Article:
Within a year of it’s opening, the SWP has established itself as a flexible, intimate and indispensable space. This is the first Jacobean drama I’ve seen here, but it’s also been successful staging Shakespeare and early music and opera.

Bloody brilliant.

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On the same day I expressed a view that a lot of new plays at The Globe have disappointed, along comes one of the best new plays they’ve ever done, and one of the best WWI centenary commemorations.

Howard Brenton has chosen to stage the story of a pioneering plastic surgeon called Harold Gillies who developed his skin graft treatments in the first world war, rebuilding the faces of soldiers injured at the front. An eccentric character, he had an alter ego called Dr Scroggy who dealt with his patients morale by dressing up as a caricatured Scotsman to deliver alcohol and cheer after hours. This was as much to do with keeping his own spirits up, having to see his patients return to the front once more.

It also tells the story of one of his patients, Jack Twigg, a working class lad who’s got to Oxford but gives it up to volunteer for service. He’s befriended by a young peer through whom he gets both a prestigious posting as an aide de camp and a posh girl, but he gives up both for glory – twice.

Of course, it’s also telling us a lot about the First World War itself, and that is why the play succeeds – weaving these three threads together to provide a very satisfying dramatic experience, and blending the serious with humour to make it entertaining too.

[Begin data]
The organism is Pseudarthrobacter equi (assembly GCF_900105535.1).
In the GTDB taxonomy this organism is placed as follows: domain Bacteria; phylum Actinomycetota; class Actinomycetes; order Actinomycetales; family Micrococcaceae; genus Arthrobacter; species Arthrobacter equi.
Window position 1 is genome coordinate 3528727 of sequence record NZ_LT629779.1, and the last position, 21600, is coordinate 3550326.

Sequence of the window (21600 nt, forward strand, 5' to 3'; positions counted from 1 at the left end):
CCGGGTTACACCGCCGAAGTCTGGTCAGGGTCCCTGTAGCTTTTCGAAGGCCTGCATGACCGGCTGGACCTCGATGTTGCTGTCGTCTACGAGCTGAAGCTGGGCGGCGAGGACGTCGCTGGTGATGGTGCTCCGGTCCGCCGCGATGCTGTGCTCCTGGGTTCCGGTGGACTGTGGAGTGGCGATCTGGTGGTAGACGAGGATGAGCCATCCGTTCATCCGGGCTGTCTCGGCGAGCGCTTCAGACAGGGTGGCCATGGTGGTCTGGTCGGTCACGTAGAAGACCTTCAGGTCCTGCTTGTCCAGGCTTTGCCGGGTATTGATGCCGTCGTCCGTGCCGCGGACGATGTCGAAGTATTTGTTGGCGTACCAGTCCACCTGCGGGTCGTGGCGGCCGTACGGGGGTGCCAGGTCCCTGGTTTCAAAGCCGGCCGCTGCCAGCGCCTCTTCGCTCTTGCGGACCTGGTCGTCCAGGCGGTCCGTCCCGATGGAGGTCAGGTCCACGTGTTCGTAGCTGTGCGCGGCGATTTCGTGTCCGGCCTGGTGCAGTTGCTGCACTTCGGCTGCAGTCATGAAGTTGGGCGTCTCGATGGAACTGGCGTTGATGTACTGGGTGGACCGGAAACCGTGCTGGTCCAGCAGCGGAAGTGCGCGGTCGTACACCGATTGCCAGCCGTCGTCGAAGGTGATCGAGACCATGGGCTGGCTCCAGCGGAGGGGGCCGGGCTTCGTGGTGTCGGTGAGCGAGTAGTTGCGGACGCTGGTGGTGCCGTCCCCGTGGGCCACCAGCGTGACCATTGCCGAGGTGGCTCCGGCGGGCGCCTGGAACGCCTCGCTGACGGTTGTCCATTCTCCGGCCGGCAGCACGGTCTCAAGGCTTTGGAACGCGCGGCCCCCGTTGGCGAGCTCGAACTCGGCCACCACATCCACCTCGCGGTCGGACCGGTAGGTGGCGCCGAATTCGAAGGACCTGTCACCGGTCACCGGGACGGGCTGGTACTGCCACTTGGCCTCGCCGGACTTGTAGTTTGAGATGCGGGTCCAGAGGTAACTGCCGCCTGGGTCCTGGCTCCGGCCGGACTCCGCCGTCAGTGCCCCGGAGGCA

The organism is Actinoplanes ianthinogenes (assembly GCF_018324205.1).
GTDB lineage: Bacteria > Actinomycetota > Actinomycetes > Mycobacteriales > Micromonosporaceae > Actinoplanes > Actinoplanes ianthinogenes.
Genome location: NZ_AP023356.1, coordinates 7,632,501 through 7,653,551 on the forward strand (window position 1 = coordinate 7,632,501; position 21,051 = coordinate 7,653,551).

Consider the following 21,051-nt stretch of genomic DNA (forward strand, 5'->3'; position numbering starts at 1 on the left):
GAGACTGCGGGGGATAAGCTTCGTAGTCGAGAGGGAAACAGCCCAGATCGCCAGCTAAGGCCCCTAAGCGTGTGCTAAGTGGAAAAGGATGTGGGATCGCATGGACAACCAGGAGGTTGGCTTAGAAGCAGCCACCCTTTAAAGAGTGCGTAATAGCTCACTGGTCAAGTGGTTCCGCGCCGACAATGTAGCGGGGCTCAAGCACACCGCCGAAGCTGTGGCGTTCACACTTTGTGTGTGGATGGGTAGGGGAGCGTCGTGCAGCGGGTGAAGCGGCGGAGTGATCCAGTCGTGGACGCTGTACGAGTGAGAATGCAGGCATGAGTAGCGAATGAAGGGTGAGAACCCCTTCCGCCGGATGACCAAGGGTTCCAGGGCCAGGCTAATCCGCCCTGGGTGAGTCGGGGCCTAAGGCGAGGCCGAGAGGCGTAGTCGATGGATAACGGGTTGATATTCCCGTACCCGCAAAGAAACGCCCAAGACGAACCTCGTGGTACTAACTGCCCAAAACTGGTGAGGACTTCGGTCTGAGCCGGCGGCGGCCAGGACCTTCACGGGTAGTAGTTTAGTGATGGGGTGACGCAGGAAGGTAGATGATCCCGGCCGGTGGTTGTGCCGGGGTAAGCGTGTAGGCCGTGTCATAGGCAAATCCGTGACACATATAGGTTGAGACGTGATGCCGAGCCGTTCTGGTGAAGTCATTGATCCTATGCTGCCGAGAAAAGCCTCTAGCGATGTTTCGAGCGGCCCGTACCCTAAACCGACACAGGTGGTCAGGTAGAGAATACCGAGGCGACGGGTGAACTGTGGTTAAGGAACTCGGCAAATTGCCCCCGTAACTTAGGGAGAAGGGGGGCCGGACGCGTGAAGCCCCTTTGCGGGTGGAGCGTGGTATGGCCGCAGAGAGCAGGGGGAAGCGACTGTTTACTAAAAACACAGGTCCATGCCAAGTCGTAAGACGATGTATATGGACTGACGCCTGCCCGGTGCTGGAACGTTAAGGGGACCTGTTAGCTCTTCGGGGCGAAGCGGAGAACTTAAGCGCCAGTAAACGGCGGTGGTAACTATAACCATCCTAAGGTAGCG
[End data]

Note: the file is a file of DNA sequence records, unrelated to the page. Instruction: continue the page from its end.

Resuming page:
Like Blue Stockings before it, this period (give or take 20 years!) seems to suit The Globe stage well, evoked simply through costumes, a few beds and lampposts. Jonathan Dove’s direction, using an enlarged stage and platform jutting out into the auditorium, is very effective and no time is wasted. There are some lovely performances, not least from James Garnon as Gilles / Scroggy and Will Featherstone as Twigg. Sam Cox and Paul Rider as a pair of Field Marshall’s are excellent, Patrick Driver and Katy Stephens are great as Twigg’s parents and Catherine Bailey provides a fine characterisation as Penelope, and in particular navigating the transition from good-time posh girl to caring and principled woman.

A charming and deeply satisfying evening, sadly closed but surely to resurface sometime?

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Director Tim Carroll has been responsible for some of the best things The Globe has done, notably Twelfth Night (about to be revived), Richard II and Romeo & Juliet. This too is a  ‘traditional practices’ all-male production and it has Mark Rylance, a great Shakespearian actor, in the lead. Sad to report then that in my view it’s a bit of a misfire.

On this occasion, Jenny Tiramani’s costumes are part of the problem. They are loud and cartoonish and make it difficult to take any male character seriously. The second problem is that Roger Lloyd-Pack is badly miscast as Buckingham; he has no presence and doesn’t project. On this occasion, engaging the Globe audience gets in the way of the drama, rather than drawing you in. The fatal flaw, though, is the decision to play Richard as some sort of cartoon baddie rather than a tyrant. You just couldn’t believe he could dispatch so many in his desperation for power.